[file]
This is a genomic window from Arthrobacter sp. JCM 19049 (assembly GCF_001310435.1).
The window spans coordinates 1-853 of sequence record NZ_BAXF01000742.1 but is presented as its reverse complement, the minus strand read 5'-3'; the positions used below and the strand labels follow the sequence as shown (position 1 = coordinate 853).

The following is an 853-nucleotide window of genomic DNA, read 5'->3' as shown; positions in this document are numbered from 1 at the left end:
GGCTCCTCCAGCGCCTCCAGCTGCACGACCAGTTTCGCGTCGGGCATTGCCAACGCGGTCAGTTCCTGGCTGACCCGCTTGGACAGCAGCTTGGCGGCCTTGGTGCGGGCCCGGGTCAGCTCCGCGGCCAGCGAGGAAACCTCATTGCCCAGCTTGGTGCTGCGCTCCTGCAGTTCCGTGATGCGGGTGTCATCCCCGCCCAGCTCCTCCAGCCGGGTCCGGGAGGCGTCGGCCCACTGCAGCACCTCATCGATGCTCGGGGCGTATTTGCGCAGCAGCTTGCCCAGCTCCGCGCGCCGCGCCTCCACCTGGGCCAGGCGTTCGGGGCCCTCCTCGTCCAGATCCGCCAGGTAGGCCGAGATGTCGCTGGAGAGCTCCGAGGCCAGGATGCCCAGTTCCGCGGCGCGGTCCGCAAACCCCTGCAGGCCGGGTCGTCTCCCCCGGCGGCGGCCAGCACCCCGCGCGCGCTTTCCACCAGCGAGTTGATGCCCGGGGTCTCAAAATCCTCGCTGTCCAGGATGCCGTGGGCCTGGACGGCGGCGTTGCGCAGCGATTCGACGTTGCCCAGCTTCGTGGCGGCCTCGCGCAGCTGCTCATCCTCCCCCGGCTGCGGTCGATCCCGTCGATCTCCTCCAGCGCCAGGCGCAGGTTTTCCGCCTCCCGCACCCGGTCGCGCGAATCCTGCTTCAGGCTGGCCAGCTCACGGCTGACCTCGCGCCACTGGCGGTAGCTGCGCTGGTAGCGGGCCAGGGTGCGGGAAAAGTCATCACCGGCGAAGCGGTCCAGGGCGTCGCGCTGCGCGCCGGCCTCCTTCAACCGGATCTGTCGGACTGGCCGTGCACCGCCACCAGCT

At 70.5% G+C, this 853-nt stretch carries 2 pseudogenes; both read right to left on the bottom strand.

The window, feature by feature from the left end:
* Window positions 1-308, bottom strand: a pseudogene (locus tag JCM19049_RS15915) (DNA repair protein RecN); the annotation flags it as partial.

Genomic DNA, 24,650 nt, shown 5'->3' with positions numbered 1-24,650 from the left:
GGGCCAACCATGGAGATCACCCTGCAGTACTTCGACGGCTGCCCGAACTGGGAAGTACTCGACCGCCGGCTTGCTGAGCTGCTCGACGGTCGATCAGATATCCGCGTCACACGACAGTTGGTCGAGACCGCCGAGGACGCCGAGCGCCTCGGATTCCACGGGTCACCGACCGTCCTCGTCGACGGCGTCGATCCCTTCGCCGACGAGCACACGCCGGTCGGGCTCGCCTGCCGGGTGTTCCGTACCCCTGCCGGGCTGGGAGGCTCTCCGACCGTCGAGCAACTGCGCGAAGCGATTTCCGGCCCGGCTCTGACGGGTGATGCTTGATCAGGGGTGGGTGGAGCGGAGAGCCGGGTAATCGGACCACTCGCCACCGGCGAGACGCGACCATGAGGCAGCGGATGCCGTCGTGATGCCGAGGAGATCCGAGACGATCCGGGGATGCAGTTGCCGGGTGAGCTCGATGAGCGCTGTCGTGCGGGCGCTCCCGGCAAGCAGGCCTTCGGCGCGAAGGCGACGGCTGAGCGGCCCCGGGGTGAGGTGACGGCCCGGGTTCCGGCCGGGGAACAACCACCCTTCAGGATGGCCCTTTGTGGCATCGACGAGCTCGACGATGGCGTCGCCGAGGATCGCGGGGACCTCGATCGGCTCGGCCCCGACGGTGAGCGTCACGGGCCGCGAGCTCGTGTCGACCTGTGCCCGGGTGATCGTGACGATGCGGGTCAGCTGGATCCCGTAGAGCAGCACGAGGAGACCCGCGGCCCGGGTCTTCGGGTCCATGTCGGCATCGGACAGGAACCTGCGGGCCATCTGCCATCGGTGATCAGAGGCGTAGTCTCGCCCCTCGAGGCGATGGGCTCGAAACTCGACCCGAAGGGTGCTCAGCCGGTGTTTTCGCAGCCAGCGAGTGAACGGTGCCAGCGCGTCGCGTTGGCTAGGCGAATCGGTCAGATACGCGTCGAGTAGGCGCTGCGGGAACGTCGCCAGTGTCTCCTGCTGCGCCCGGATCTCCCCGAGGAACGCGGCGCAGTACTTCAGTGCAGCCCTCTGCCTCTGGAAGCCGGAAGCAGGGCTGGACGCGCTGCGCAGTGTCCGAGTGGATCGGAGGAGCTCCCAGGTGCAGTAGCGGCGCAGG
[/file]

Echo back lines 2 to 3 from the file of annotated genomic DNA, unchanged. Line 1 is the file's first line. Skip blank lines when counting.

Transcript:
The window spans coordinates 1-853 of sequence record NZ_BAXF01000742.1 but is presented as its reverse complement, the minus strand read 5'-3'; the positions used below and the strand labels follow the sequence as shown (position 1 = coordinate 853).

The following is an 853-nucleotide window of genomic DNA, read 5'->3' as shown; positions in this document are numbered from 1 at the left end: